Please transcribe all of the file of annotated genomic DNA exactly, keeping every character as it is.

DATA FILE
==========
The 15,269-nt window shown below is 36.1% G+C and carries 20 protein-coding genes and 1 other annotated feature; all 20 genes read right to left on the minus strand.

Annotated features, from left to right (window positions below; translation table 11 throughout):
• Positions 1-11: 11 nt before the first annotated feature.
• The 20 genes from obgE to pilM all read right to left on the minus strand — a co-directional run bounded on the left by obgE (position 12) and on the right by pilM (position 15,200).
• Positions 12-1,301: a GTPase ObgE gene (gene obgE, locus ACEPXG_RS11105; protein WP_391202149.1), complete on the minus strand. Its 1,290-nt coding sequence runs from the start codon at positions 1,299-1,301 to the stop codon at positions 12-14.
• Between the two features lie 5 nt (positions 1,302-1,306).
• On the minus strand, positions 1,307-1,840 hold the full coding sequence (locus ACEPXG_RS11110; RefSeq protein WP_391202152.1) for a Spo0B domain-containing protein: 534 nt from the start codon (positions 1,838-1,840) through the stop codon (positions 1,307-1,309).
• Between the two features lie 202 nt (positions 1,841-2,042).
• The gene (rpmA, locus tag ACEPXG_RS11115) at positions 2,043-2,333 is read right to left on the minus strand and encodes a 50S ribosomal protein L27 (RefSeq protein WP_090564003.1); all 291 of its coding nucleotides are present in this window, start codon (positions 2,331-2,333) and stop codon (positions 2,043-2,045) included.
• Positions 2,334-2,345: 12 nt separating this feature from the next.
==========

The 15,269-nt window shown below is 36.1% G+C and carries 20 protein-coding genes and 1 other annotated feature; all 20 genes read right to left on the minus strand.

Annotated features, from left to right (window positions below; translation table 11 throughout):
• Positions 1-11: 11 nt before the first annotated feature.
• The 20 genes from obgE to pilM all read right to left on the minus strand — a co-directional run bounded on the left by obgE (position 12) and on the right by pilM (position 15,200).
• Positions 12-1,301: a GTPase ObgE gene (gene obgE, locus ACEPXG_RS11105; protein WP_391202149.1), complete on the minus strand. Its 1,290-nt coding sequence runs from the start codon at positions 1,299-1,301 to the stop codon at positions 12-14.
• Between the two features lie 5 nt (positions 1,302-1,306).
• On the minus strand, positions 1,307-1,840 hold the full coding sequence (locus ACEPXG_RS11110; RefSeq protein WP_391202152.1) for a Spo0B domain-containing protein: 534 nt from the start codon (positions 1,838-1,840) through the stop codon (positions 1,307-1,309).
• Between the two features lie 202 nt (positions 1,841-2,042).
• The gene (rpmA, locus tag ACEPXG_RS11115) at positions 2,043-2,333 is read right to left on the minus strand and encodes a 50S ribosomal protein L27 (RefSeq protein WP_090564003.1); all 291 of its coding nucleotides are present in this window, start codon (positions 2,331-2,333) and stop codon (positions 2,043-2,045) included.
• Positions 2,334-2,345: 12 nt separating this feature from the next.